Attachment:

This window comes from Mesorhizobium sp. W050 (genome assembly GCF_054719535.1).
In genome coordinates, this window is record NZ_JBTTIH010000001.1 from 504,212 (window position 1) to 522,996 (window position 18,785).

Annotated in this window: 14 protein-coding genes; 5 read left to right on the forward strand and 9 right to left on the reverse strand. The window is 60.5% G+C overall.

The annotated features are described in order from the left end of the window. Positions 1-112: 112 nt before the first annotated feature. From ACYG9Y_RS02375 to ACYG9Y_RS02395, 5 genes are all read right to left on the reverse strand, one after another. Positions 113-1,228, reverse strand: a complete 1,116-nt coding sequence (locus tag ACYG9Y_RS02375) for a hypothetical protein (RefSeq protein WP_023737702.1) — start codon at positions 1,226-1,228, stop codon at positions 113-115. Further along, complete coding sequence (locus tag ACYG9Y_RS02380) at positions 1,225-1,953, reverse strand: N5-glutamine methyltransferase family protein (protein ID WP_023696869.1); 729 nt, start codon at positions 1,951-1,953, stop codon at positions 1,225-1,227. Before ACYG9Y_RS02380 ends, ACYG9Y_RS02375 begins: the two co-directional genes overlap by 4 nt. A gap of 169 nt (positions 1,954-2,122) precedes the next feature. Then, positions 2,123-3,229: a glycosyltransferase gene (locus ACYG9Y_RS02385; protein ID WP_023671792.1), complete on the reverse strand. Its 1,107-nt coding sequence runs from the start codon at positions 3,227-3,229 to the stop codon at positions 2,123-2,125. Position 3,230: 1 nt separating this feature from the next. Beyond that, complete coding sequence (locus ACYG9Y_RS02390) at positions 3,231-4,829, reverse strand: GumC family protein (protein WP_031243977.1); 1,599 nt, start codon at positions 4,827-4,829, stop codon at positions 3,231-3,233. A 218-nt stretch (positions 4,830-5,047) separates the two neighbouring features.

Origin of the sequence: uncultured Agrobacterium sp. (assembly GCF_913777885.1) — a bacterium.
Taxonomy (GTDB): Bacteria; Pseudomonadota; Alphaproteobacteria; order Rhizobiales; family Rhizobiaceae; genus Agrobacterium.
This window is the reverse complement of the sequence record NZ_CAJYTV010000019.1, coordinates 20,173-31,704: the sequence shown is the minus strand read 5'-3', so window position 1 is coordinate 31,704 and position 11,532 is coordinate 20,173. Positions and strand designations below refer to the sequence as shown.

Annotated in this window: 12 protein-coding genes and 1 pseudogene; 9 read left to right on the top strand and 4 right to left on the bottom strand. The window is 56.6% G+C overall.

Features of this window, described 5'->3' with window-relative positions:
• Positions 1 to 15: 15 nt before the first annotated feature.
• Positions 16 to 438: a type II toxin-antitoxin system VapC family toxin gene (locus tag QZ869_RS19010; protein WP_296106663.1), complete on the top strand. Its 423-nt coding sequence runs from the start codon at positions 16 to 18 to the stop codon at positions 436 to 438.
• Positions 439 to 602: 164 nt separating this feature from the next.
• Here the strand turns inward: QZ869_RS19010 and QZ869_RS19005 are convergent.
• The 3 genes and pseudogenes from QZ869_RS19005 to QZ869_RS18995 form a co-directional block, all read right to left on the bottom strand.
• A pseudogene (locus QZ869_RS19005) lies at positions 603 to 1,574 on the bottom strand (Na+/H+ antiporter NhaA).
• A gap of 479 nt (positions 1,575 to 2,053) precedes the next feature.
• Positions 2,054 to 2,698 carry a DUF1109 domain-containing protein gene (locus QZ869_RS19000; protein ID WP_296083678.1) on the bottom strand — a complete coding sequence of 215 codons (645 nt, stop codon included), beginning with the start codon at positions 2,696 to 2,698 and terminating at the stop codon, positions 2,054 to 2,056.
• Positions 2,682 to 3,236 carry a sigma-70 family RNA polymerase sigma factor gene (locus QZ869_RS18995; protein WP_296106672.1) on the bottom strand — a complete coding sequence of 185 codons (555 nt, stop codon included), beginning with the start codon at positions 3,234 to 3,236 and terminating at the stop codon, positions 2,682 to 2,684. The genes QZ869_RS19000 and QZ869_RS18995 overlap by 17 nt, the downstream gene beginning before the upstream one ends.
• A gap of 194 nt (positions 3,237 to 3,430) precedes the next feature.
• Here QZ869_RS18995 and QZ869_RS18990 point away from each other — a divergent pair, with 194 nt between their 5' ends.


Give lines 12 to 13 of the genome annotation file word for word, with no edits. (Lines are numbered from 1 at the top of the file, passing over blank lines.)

• Positions 439 to 602: 164 nt separating this feature from the next.
• Here the strand turns inward: QZ869_RS19010 and QZ869_RS19005 are convergent.